"We are on the doorstep of amazing scientific discoveries that will dramatically improve the health of people around the world," says Mr. Taubman, who attended the University of Michigan and has been one of the institution's most generous supporters, with lifetime giving of more than $60 million. "I am delighted to be able to support the important research of the university's talented scientists and physicians. I am especially proud that their groundbreaking work is being done right here in Michigan."
The new gift is a bold expression of faith in the potential impact of laboratory research, and in the strength of U-M's position in the life sciences, says Dr. Kelch. "Mr. Taubman clearly sees the value of giving brilliant people the freedom they need to explore new avenues, and to pursue innovative ideas, in the quest to overcome major diseases or reduce the impact of disease on individuals and society," he explains. "We are grateful for his generosity and his vision."
"Philanthropy is the lifeblood of the world's great universities," says University President Mary Sue Coleman. "Generous gifts such as Mr. Taubman's, which provide funds devoted specifically to seeding innovative research in perpetuity, are what ensure U-M's long-term ability to build and sustain its contributions to society. Moreover, in the process of conducting this research, we will also be able to train new generations of researchers and educators."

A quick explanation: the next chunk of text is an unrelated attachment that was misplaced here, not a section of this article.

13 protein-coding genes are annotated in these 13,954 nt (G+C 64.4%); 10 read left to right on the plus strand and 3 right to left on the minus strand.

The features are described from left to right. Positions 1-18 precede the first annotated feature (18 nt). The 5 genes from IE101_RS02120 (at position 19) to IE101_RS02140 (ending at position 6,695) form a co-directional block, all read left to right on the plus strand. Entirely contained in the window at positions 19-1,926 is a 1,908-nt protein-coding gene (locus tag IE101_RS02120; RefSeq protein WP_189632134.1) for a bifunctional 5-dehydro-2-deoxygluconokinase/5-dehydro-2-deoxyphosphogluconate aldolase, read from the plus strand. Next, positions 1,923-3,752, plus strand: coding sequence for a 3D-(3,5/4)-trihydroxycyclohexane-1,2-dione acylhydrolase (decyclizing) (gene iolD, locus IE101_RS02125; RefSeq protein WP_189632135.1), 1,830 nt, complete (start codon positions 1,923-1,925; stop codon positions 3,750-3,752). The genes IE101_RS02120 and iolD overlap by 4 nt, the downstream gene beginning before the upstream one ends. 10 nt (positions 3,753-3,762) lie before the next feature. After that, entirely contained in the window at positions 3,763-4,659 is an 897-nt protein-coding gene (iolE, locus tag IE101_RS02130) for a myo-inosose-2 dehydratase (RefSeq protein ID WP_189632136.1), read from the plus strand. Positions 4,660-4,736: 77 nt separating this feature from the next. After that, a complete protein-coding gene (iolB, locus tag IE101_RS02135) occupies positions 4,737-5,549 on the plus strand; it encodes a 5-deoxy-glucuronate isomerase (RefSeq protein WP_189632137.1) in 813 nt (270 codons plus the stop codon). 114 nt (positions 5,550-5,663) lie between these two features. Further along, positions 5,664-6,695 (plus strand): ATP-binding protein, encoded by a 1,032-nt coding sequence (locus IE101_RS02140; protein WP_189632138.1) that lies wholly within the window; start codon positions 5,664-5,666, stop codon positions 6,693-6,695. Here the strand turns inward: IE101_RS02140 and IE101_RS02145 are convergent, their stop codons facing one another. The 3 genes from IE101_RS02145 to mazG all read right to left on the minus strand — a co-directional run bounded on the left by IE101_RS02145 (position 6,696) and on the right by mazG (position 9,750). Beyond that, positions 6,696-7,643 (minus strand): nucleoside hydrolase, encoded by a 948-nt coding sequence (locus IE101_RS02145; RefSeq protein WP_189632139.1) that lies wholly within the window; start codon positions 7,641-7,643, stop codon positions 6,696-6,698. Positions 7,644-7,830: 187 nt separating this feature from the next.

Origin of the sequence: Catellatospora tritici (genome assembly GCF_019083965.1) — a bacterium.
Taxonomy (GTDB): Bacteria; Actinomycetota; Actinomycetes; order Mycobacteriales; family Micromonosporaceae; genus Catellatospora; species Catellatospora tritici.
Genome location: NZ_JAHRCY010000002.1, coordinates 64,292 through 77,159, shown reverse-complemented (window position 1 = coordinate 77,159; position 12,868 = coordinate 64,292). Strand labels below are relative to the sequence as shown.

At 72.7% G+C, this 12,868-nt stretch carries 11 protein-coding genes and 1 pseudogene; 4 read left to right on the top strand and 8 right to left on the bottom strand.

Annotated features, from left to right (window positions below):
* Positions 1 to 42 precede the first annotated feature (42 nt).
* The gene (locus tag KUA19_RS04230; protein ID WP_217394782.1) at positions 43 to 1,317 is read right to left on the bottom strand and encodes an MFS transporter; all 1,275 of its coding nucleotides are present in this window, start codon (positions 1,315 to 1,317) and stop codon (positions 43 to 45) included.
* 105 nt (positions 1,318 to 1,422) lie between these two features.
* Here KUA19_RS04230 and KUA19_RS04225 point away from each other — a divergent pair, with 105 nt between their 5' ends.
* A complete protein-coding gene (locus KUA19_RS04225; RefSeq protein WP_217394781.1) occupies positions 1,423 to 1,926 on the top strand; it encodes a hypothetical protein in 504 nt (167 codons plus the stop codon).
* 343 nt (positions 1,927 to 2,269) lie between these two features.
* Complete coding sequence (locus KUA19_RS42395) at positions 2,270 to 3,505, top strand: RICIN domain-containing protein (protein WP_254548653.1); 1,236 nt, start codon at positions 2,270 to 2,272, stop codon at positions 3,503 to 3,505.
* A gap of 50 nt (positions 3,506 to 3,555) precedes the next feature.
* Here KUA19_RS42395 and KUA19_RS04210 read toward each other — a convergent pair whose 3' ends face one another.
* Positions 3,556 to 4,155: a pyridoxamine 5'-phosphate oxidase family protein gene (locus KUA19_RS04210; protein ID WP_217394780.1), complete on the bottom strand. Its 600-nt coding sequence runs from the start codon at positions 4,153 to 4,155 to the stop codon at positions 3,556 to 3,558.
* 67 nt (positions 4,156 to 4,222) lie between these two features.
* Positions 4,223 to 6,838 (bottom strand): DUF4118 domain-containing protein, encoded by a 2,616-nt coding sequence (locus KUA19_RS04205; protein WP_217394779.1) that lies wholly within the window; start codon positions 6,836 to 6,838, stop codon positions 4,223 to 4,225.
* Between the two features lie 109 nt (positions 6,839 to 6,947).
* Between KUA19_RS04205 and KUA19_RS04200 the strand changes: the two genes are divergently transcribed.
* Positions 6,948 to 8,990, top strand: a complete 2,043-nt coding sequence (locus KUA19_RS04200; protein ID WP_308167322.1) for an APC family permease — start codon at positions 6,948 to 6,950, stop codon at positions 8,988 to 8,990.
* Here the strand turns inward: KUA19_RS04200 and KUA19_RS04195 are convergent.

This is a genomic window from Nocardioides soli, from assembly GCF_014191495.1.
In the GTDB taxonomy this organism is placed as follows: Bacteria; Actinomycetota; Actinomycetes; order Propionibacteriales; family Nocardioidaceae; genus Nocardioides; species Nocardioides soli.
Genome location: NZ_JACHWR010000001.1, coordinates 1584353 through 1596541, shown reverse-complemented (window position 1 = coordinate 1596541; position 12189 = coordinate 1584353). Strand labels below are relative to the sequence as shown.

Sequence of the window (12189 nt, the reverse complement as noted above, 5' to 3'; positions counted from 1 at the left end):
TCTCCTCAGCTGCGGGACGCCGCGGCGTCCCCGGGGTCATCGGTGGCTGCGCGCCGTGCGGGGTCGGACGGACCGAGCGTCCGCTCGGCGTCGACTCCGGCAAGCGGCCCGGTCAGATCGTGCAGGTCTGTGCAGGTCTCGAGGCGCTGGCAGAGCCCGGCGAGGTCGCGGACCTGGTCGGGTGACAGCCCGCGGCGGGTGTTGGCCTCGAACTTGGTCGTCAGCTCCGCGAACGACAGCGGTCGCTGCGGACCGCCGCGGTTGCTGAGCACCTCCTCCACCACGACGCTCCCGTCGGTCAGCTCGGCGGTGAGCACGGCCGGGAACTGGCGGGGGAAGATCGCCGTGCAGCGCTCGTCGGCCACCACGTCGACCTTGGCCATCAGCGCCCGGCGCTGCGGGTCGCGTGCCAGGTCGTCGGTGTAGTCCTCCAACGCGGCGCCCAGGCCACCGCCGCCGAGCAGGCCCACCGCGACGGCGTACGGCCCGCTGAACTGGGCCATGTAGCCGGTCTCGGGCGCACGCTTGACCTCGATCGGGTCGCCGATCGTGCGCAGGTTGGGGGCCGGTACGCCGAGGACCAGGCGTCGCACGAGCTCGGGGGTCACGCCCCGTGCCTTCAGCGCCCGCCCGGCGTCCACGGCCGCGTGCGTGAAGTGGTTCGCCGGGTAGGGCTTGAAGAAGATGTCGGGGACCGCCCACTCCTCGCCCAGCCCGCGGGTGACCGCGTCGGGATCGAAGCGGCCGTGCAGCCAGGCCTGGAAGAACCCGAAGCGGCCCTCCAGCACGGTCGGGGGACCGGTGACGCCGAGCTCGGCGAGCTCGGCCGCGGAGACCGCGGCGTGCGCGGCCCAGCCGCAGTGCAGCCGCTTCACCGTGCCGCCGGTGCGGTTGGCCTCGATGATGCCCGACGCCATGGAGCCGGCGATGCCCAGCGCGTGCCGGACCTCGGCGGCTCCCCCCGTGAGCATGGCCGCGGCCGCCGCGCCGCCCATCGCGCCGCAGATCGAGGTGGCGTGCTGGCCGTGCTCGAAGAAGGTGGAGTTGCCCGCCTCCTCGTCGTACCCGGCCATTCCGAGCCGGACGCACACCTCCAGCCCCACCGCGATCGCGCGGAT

The timing of the new gift could not be better, says U-M Medical School Dean James O. Woolliscroft, M.D. "During a time when the federal government's financial support for research is wavering, philanthropic contributions are increasingly providing the support necessary to carry out promising research. At the same time, this gift allows us to recognize and support our distinguished investigators in a way that will surely help retain them at Michigan and attract future faculty as well."